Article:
This morning I installed the silent motherboard on my Ender 5 Plus. It was a relatively easy and quick process. The difference this change made is drastic. Before the upgrade, the printer could be heard in my son’s room with his door shut. Now the stepper motors cannot be heard at all. In this post, I will briefly lay out the steps I used to replace the board out.
Opening the chassis.
To access panel for the chassis is on the bottom of the printer. I turned the printer on its side to access the panel. Six M3 screws are holding the access panel on. It is was with this step I had my only problem. One of the M3 screws had a stripped out on the head. I carefully used an old pair of dykes to get the screw turning. Luckily I have an assortment of M3 screws on hand to replace that bad screw.
While I had the Ender 5 Plus open, I took a moment to took at the power supply. The power supply that originally came with the 5 Plus is substandard, and Creality has since been using the Meanwell power supply. As you can see from the picture, this one came with a Cheng Liang power supply. I have no plans to replace it out with a Meanwell, but it is good to know which one I have. Since I don’t ever heat the bed and nozzle up simultaneously, I don’t think I’ll have problems anyhow.
Replacing out the board
Replacing out the board was a pretty simple process. Physically the new board appears to be the same as the old board. All of the connectors go to the same locations. I think the only real difference with the silent board is that it has upgraded stepper drivers. Here is a picture I took of the board before moving any of the connectors over to the new board.
Basically, I just put the new board in front of the old board and moved connections over one at a time. There is some hot glue on the connectors going into the origin board. I just peeled those off carefully with a pair of needlenose pliers. After all of the connectors were moved over, I removed the old board and screwed the new board into place.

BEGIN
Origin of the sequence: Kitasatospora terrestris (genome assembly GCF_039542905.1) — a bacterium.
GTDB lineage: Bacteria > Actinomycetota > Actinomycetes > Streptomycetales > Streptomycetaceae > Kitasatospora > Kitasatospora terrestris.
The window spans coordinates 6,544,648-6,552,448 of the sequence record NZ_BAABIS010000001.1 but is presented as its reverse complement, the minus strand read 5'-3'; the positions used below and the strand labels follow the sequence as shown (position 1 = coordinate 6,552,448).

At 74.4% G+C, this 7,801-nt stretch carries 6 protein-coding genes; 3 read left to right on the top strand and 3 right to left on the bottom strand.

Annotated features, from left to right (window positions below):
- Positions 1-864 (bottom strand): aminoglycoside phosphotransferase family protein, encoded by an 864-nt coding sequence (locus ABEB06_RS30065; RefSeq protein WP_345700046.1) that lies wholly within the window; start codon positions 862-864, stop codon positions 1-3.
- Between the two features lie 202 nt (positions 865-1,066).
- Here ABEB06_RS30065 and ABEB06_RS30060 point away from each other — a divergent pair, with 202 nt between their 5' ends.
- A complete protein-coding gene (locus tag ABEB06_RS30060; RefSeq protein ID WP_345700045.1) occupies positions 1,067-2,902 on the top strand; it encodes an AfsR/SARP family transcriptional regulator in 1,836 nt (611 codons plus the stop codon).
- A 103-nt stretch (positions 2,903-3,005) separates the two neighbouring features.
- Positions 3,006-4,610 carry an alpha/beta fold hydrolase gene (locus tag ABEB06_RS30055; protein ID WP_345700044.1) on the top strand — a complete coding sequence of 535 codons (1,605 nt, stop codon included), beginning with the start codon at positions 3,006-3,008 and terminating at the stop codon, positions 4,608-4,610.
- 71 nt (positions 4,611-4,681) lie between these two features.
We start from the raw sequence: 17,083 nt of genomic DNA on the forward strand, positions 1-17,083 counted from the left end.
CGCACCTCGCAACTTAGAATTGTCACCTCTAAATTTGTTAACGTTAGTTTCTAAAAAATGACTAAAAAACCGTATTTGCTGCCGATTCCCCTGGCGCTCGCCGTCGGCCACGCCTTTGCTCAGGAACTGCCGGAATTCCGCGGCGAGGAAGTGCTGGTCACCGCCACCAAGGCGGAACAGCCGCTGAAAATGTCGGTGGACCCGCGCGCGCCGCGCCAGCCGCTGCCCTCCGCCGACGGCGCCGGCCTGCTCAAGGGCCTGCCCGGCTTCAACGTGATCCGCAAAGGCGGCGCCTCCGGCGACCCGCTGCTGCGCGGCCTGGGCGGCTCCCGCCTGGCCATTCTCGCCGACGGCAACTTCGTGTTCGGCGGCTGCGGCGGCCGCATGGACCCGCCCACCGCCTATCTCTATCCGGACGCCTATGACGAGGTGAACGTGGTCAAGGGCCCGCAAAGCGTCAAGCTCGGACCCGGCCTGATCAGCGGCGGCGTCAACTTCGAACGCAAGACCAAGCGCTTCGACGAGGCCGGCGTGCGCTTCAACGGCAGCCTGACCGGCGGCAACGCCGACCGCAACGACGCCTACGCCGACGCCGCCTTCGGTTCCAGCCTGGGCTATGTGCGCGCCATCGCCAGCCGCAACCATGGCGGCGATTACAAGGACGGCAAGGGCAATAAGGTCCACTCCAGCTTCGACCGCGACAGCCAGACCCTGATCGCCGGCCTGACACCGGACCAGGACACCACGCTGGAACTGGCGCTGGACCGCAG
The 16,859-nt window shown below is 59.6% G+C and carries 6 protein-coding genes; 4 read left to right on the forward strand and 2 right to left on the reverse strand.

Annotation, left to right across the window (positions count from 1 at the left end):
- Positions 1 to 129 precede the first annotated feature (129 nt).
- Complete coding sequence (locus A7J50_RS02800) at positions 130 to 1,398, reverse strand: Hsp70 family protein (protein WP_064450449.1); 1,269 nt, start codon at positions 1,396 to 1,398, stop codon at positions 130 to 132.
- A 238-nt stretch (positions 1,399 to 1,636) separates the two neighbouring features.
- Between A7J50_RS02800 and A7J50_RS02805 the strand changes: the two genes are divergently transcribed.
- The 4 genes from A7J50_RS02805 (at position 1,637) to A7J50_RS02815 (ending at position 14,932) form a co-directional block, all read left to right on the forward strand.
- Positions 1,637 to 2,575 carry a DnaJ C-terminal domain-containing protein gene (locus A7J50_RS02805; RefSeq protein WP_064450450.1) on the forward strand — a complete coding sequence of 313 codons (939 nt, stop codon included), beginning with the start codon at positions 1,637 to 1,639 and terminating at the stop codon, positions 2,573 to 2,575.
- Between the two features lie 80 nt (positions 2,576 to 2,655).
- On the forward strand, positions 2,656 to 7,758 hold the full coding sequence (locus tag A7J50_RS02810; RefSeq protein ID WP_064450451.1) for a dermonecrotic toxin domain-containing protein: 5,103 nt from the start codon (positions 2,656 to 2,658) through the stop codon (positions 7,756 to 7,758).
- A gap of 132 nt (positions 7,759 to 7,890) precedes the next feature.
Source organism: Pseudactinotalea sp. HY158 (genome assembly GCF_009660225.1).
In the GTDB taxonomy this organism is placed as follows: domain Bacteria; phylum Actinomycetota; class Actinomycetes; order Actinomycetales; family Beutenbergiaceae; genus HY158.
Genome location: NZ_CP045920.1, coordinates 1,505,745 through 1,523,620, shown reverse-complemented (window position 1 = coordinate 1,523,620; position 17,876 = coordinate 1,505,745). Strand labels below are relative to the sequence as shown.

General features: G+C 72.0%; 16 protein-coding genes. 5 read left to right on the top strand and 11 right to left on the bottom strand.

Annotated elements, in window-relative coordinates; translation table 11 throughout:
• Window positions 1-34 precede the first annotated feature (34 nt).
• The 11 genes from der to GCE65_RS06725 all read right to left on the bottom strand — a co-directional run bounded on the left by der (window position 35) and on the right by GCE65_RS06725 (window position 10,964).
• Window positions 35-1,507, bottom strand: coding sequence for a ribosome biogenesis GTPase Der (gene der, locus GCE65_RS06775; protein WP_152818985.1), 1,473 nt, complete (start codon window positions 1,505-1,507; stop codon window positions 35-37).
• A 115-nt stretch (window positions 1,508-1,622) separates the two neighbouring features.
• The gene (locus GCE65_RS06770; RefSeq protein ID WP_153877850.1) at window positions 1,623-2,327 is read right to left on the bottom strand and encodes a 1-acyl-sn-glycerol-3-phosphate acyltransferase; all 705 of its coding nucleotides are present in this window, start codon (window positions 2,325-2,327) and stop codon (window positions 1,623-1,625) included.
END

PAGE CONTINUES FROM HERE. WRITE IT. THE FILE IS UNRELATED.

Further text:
If I had to do this process again, I probably would have replaced the board first and then moved over the connectors. That maybe would have given me a little more room moving the connectors over. It also would have decreased the chance of me accidentally pulling out a connector I had already moved. Either way, it is essential to recheck all connections after the swap is complete.
Here is a picture of my boards mid-swap. The board with B3 in the upper left-hand corner is the new board.
Before closing up the chassis, I rechecked all the connections one last time. Then I screwed the access panel back on and powered up the printer.
I was eager to see how much more quiet the new silent driver are, but I did a PID tuning before doing anything. I have a MicroSwiss all-metal hotend on this printer. So from replacing that out, I learned it was essential to do PID tuning after making any changes to the hot end. And since my previous PID tuning settings were saved on the old board, I had to tune the new board to ensure my hot end is heating correctly.
I used the terminal in Octoprint to do the PID tuning.
First, I typed an M503 command. That allowed me to see the current PID settings. Here is what this board came with by default:
Recv: echo: M301 P14.72 I0.89 D61.22
I typed M303 to do the autotune. During autotuning, the printer will heat up and then bounce the temps up and cool down for short amounts of time. Here is what the autotune looked like in Octoprint:
When autotune was complete, it showed the final values I needed for PID. Here is what PID tuning recommended for me:
Recv: #define DEFAULT_Kp 33.90 Recv: #define DEFAULT_Ki 3.83 Recv: #define DEFAULT_Kd 74.98
I took those three values and set the PID in my firmware with the M301 command:
M301 P33.90 I3.83 D74.98
I then did an M500 command to save these settings to EEPROM. That step is essential, or the PID settings will go away next time power is lost.
Testing the printer
Finally, it came time to test the printer. I went to leveling, and the BL touch worked precisely as it had before the upgrade. I did have to change my Z offset slightly. I also did an auxiliary level to ensure my corners were level. After that, I went back out of leveling and back in to verify my z offset was correct. Finally, I let BL touch measure the bed. Throughout this whole process, I marveled at how quiet the stepper motors were. Even auto-leveling was a loud process with this printer in the past. But now the only noise I could hear was the fans.
I then proceeded to print a guitar hook. I became even more amazed at how quiet the printer had suddenly become. I forgot to take a before video of the noise this printer made. But then I figure anyone reading this already has an Ender 5 Plus and knows how loud it is. Here is a video took just a short bit ago. You can’t even hear the stepper motors. The only noise is coming from the fans.
Well worth the upgrade
This upgrade was well worth the time and cost, both of which were minimal. I will admit I was starting to wonder if I would ever get the silent motherboard. It was ordered in May, and I didn’t receive it until just a few days ago. If I were going to do this upgrade again, I probably wouldn’t get this board. I would probably get one of the higher quality 32-bit boards available out there. But when I ordered this board, I was less comfortable with messing around with the printer. Now, just a few months later, I have no problems adjusting or replacing parts on this printer.